Peonies make Meghan Markle 'endlessly happy'

Peonies are Meghan Markle's favourite flowers, so it comes as no surprise she has chosen to be surrounded by them on her wedding day.

After she started dating Prince Harry, she posted Instagram photos of a stunning bouquet of pink and white peonies, captioning it: "Swooning over these. #London #peonies #spoiledrotten".

In 2016, the American star wrote of a bouquet of the delicate fragrant blooms: "I bought these peonies for myself yesterday because they make me so endlessly happy.

"Do something sweet for yourself today too. #treatyourself #simplepleasures #favoriteflowers."

On her now deleted Instagram account, she also frequently posted images of light pink, peach, and orange roses.

Meghan Markle being given yellow roses during a walkabout in Belfast (Brian Lawless/PA)
Meghan Markle being given yellow roses during a walkabout in Belfast (Brian Lawless/PA)

And showed how she made mini arrangements of hydrangea in jars around her house.

Such is Ms Markle's love of flowers, the couple's lemon and elderflower wedding cake - by Claire Ptak, owner of the east London Violet Cakes bakery - will also be decorated with fresh spring blooms.

Her mother Doria even has a floral nickname for her.

"My mom has always called me Flower," Ms Markle revealed in 2014, adding that it was her nickname "since I was a little girl".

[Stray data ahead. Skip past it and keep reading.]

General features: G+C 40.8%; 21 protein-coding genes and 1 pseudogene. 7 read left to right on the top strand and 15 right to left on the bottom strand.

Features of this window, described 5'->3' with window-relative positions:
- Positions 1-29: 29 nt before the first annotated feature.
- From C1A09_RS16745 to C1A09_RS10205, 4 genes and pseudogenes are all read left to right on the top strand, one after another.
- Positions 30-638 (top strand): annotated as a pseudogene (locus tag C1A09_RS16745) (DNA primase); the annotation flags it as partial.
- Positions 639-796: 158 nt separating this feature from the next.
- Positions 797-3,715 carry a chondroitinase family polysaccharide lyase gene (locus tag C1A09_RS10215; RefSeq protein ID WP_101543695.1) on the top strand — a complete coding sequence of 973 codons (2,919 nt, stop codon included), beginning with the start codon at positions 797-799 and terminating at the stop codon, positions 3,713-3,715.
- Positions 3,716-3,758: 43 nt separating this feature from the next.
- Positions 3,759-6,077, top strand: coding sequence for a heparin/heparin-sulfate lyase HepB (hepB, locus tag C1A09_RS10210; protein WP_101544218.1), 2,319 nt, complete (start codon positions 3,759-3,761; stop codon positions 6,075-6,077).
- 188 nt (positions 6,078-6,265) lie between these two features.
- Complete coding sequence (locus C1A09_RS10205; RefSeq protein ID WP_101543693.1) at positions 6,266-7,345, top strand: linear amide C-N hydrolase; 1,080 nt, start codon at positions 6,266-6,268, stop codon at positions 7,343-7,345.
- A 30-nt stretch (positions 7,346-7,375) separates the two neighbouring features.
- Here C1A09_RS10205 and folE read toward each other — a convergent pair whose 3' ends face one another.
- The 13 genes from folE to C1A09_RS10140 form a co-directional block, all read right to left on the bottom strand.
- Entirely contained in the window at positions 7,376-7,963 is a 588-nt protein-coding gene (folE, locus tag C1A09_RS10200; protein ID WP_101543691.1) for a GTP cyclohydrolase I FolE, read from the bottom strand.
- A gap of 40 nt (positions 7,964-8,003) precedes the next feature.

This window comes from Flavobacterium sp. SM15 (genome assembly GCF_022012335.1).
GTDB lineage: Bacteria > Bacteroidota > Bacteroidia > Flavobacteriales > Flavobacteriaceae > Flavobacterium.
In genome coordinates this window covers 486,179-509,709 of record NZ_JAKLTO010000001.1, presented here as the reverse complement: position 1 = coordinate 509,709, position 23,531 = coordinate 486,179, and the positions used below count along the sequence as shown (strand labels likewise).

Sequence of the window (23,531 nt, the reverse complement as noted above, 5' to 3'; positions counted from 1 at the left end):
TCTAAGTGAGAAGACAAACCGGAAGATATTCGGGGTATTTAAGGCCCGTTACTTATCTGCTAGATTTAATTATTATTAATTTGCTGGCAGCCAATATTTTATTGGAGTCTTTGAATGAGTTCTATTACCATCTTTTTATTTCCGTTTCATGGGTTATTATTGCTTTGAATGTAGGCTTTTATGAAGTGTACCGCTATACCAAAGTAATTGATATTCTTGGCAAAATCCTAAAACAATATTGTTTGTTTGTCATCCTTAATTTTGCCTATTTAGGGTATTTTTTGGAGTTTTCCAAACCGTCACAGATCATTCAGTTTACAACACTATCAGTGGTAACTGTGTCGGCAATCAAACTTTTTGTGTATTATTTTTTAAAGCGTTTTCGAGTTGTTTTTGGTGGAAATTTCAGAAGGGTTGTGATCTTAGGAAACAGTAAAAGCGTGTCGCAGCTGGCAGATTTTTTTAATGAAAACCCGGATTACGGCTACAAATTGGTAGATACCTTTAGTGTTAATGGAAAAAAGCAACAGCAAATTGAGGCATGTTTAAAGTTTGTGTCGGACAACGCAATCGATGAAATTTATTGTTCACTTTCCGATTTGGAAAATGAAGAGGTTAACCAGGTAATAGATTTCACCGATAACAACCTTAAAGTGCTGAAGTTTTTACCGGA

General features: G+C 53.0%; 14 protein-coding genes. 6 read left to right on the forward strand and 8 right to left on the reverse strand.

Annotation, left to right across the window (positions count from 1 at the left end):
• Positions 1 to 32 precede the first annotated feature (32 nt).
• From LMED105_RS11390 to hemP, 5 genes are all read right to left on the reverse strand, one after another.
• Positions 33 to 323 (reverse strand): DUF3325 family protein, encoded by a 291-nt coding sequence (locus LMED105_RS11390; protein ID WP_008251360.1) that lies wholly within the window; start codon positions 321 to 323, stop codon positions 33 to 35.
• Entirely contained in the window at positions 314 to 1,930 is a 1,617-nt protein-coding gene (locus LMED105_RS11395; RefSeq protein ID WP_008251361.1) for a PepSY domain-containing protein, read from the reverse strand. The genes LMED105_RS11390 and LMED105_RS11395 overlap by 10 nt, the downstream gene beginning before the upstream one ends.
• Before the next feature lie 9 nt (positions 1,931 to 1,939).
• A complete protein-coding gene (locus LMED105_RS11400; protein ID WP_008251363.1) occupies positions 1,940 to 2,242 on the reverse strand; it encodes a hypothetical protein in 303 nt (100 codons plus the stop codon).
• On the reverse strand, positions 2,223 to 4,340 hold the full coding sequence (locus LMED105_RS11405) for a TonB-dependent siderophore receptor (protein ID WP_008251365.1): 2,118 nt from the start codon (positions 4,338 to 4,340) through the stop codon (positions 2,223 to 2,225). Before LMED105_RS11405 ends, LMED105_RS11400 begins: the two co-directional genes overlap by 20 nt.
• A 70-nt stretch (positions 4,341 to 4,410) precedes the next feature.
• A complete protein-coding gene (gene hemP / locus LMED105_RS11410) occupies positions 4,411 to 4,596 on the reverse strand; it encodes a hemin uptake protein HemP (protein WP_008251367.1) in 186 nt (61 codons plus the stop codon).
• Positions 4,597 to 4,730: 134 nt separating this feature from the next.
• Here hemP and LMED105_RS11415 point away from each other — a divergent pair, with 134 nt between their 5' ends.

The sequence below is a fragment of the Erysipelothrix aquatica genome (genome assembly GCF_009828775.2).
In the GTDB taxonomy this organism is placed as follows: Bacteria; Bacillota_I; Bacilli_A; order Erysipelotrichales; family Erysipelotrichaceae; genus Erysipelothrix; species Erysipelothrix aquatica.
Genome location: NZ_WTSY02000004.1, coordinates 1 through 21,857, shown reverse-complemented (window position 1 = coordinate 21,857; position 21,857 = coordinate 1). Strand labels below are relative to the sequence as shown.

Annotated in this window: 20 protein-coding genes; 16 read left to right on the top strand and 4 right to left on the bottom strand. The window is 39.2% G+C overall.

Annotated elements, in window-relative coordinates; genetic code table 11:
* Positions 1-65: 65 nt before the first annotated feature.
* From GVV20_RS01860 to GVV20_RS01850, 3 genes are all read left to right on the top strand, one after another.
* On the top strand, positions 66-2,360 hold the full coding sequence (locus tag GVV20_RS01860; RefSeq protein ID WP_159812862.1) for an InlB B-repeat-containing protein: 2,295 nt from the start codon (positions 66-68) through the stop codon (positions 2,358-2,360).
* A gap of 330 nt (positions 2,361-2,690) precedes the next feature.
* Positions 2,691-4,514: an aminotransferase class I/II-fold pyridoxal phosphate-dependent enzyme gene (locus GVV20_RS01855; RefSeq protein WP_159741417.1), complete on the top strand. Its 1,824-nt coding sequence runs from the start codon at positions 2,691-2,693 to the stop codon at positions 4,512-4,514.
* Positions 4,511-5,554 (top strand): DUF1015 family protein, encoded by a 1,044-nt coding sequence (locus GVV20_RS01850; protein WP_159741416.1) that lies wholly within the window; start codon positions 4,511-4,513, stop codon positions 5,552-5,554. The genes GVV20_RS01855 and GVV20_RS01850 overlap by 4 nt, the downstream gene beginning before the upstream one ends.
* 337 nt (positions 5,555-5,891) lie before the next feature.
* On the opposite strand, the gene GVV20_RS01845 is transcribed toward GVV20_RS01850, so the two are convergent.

Harry himself has been involved in two award-winning gardens at the Chelsea Flower Show.

In 2015, designer Matt Keightley created a garden for Harry's charity Sentebale and won a silver-gilt medal.

Prince Harry's Sentebale Garden at the 2015 RHS Chelsea Flower show (Anthony Devlin/PA)
Prince Harry's Sentebale Garden at the 2015 RHS Chelsea Flower show (Anthony Devlin/PA)

It was inspired by the vibrant atmosphere of a children's residential camp set up by Sentebale in Lesotho, southern Africa, to help youngsters with HIV and Aids, and featured wooden walkways set among mature trees and abundant foliage.

In 2013, Harry's Sentebale Forget-Me-Not garden at the show in London was created by landscape gardener Jinny Blom.

It was inspired by the prince's experience of loss over the death of his mother, Diana, Princess of Wales and featured a pattern based on hearts and crowns, cut into a floating stone in the middle of the garden.

Harry shows his grandmother the Queen around the Sentebale garden (Julian Simmonds/The Daily Telegraph/PA)
Harry shows his grandmother the Queen around the Sentebale garden (Julian Simmonds/The Daily Telegraph/PA)

Blom, who warded a silver gilt medal for the design, said of Harry at the time: "He's very involved and, so far, has been very happy about everything I'm doing... He is very excited about it. He trusts me.

"But, at the end of the day, he's a soldier, not a gardener."

When the Duke and Duchess of Cambridge wed in Westminster Abbey in 2011, an avenue of eight potted trees, some as tall as 20ft, lined the aisle leading to the altar.

The view of the tress inside Westminster Abbey (Suzanne Plunkett/PA)
The view of the tress inside Westminster Abbey (Suzanne Plunkett/PA)

London-based Shane Connolly was the artistic director of flowers for the royal wedding.

The colour scheme was white, green and cream, and Kate decided upon euphorbia, a green shrub with yellow blossoms, white lilacs, magnolias, and lily of the valley.

The floral scene at William and Kate's wedding in Westminster Abbey (Adrian Dennis/PA)
The floral scene at William and Kate's wedding in Westminster Abbey (Adrian Dennis/PA)

Kate's choices were inspired by the language of flowers, a communication method in the Victorian era when flowers were used to send coded messages to express unspoken emotions.

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